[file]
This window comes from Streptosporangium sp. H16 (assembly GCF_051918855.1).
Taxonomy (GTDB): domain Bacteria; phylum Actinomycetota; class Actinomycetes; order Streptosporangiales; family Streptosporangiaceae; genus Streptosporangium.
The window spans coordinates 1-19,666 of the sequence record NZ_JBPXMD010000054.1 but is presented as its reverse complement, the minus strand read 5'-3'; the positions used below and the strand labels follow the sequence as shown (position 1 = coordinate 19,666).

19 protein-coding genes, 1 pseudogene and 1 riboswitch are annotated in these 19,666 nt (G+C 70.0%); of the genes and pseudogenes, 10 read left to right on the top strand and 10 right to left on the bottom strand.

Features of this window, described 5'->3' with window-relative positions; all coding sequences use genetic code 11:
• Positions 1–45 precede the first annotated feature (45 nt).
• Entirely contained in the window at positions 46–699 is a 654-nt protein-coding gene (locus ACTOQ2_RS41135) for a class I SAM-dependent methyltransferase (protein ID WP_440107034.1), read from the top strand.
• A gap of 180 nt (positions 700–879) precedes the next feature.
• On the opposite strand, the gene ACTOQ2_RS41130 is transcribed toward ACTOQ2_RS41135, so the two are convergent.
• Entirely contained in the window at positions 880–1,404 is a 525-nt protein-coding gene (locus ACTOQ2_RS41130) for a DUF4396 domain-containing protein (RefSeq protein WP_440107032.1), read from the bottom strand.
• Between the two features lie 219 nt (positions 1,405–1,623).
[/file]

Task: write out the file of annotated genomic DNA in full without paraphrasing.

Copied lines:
This window comes from Streptosporangium sp. H16 (assembly GCF_051918855.1).
Taxonomy (GTDB): domain Bacteria; phylum Actinomycetota; class Actinomycetes; order Streptosporangiales; family Streptosporangiaceae; genus Streptosporangium.
The window spans coordinates 1-19,666 of the sequence record NZ_JBPXMD010000054.1 but is presented as its reverse complement, the minus strand read 5'-3'; the positions used below and the strand labels follow the sequence as shown (position 1 = coordinate 19,666).

19 protein-coding genes, 1 pseudogene and 1 riboswitch are annotated in these 19,666 nt (G+C 70.0%); of the genes and pseudogenes, 10 read left to right on the top strand and 10 right to left on the bottom strand.

Features of this window, described 5'->3' with window-relative positions; all coding sequences use genetic code 11:
• Positions 1–45 precede the first annotated feature (45 nt).
• Entirely contained in the window at positions 46–699 is a 654-nt protein-coding gene (locus ACTOQ2_RS41135) for a class I SAM-dependent methyltransferase (protein ID WP_440107034.1), read from the top strand.
• A gap of 180 nt (positions 700–879) precedes the next feature.
• On the opposite strand, the gene ACTOQ2_RS41130 is transcribed toward ACTOQ2_RS41135, so the two are convergent.
• Entirely contained in the window at positions 880–1,404 is a 525-nt protein-coding gene (locus ACTOQ2_RS41130) for a DUF4396 domain-containing protein (RefSeq protein WP_440107032.1), read from the bottom strand.
• Between the two features lie 219 nt (positions 1,405–1,623).